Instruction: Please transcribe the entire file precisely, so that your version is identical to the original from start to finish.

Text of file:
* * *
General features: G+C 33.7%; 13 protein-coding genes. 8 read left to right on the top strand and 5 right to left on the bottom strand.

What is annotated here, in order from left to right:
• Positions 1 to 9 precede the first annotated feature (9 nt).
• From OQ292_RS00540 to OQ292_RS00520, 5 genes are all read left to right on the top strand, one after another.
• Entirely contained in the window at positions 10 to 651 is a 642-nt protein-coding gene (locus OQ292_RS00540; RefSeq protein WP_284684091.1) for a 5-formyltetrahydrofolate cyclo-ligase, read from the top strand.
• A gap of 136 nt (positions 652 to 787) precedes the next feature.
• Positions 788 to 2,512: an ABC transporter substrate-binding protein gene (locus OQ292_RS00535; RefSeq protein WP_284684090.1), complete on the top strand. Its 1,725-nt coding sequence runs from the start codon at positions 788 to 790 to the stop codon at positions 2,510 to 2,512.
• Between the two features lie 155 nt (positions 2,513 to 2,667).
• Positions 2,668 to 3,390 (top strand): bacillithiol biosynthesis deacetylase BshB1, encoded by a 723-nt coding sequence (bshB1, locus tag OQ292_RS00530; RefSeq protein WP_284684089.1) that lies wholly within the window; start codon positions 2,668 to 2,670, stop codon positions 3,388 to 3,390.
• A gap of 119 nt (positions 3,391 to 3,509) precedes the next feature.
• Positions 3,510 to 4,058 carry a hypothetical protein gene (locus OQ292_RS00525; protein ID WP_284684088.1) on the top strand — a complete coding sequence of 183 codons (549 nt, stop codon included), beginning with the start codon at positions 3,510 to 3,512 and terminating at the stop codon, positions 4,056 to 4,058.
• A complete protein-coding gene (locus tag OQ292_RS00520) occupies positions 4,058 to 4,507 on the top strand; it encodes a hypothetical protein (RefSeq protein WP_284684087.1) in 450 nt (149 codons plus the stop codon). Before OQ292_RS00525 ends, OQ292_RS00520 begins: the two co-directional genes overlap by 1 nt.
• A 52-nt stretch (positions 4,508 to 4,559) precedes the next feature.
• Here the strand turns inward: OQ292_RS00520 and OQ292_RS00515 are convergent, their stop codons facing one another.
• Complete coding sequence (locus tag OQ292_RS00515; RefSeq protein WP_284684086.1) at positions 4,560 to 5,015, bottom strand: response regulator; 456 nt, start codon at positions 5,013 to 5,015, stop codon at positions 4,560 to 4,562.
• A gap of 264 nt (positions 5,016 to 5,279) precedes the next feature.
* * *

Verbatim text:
General features: G+C 33.7%; 13 protein-coding genes. 8 read left to right on the top strand and 5 right to left on the bottom strand.

What is annotated here, in order from left to right:
• Positions 1 to 9 precede the first annotated feature (9 nt).
• From OQ292_RS00540 to OQ292_RS00520, 5 genes are all read left to right on the top strand, one after another.
• Entirely contained in the window at positions 10 to 651 is a 642-nt protein-coding gene (locus OQ292_RS00540; RefSeq protein WP_284684091.1) for a 5-formyltetrahydrofolate cyclo-ligase, read from the top strand.
• A gap of 136 nt (positions 652 to 787) precedes the next feature.
• Positions 788 to 2,512: an ABC transporter substrate-binding protein gene (locus OQ292_RS00535; RefSeq protein WP_284684090.1), complete on the top strand. Its 1,725-nt coding sequence runs from the start codon at positions 788 to 790 to the stop codon at positions 2,510 to 2,512.
• Between the two features lie 155 nt (positions 2,513 to 2,667).
• Positions 2,668 to 3,390 (top strand): bacillithiol biosynthesis deacetylase BshB1, encoded by a 723-nt coding sequence (bshB1, locus tag OQ292_RS00530; RefSeq protein WP_284684089.1) that lies wholly within the window; start codon positions 2,668 to 2,670, stop codon positions 3,388 to 3,390.
• A gap of 119 nt (positions 3,391 to 3,509) precedes the next feature.
• Positions 3,510 to 4,058 carry a hypothetical protein gene (locus OQ292_RS00525; protein ID WP_284684088.1) on the top strand — a complete coding sequence of 183 codons (549 nt, stop codon included), beginning with the start codon at positions 3,510 to 3,512 and terminating at the stop codon, positions 4,056 to 4,058.
• A complete protein-coding gene (locus tag OQ292_RS00520) occupies positions 4,058 to 4,507 on the top strand; it encodes a hypothetical protein (RefSeq protein WP_284684087.1) in 450 nt (149 codons plus the stop codon). Before OQ292_RS00525 ends, OQ292_RS00520 begins: the two co-directional genes overlap by 1 nt.
• A 52-nt stretch (positions 4,508 to 4,559) precedes the next feature.
• Here the strand turns inward: OQ292_RS00520 and OQ292_RS00515 are convergent, their stop codons facing one another.
• Complete coding sequence (locus tag OQ292_RS00515; RefSeq protein WP_284684086.1) at positions 4,560 to 5,015, bottom strand: response regulator; 456 nt, start codon at positions 5,013 to 5,015, stop codon at positions 4,560 to 4,562.
• A gap of 264 nt (positions 5,016 to 5,279) precedes the next feature.